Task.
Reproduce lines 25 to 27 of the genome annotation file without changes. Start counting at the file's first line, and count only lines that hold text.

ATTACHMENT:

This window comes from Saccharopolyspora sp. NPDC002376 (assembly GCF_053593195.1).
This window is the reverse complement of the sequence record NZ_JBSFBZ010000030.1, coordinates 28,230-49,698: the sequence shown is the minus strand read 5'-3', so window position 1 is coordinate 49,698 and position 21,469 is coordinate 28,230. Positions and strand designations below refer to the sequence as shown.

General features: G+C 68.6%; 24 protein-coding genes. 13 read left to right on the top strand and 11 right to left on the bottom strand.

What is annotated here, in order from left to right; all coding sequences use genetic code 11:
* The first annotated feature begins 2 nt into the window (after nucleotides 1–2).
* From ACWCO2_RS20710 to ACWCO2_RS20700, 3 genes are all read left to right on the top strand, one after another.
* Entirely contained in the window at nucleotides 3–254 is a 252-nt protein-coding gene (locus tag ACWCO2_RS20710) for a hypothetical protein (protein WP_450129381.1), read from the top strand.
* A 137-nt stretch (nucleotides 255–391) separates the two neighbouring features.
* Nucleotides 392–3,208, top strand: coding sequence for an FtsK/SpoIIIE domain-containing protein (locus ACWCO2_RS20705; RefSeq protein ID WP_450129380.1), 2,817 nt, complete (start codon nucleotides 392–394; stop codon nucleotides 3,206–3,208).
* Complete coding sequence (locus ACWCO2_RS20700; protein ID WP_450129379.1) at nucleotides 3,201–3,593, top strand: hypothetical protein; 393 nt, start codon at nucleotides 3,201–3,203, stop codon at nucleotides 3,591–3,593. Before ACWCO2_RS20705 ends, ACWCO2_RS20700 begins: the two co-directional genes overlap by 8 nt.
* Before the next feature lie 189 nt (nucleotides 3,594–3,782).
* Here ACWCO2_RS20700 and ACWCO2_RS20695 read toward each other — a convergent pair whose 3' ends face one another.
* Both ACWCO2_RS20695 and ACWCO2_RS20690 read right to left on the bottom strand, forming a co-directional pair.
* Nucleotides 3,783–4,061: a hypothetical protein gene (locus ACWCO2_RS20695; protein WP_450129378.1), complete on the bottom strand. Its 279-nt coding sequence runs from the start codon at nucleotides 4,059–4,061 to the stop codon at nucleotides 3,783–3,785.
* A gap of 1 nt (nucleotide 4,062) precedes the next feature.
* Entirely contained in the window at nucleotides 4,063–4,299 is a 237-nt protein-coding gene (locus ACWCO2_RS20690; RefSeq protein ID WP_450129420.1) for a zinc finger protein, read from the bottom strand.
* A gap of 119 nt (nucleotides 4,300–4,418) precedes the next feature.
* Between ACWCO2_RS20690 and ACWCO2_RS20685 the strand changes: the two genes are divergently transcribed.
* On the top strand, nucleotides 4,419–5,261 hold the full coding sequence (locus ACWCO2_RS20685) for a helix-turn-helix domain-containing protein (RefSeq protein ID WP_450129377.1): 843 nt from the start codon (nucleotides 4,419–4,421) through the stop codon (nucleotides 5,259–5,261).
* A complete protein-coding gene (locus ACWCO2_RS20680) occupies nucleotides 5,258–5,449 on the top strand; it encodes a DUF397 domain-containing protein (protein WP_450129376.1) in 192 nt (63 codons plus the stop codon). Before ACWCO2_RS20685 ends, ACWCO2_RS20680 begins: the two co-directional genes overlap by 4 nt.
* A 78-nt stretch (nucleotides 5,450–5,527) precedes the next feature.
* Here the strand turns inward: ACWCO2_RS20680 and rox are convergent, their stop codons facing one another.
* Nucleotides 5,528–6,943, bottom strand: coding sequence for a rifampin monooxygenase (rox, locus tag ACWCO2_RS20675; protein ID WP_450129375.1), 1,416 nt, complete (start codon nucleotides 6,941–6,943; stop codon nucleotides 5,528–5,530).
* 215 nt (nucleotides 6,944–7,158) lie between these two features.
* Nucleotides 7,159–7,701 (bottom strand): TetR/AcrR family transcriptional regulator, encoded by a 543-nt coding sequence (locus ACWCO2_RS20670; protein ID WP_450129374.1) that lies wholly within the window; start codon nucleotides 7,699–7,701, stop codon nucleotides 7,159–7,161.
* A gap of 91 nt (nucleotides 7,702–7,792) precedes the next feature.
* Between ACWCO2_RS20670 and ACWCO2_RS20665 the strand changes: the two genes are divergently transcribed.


* Nucleotides 7,159–7,701 (bottom strand): TetR/AcrR family transcriptional regulator, encoded by a 543-nt coding sequence (locus ACWCO2_RS20670; protein ID WP_450129374.1) that lies wholly within the window; start codon nucleotides 7,699–7,701, stop codon nucleotides 7,159–7,161.
* A gap of 91 nt (nucleotides 7,702–7,792) precedes the next feature.
* Between ACWCO2_RS20670 and ACWCO2_RS20665 the strand changes: the two genes are divergently transcribed.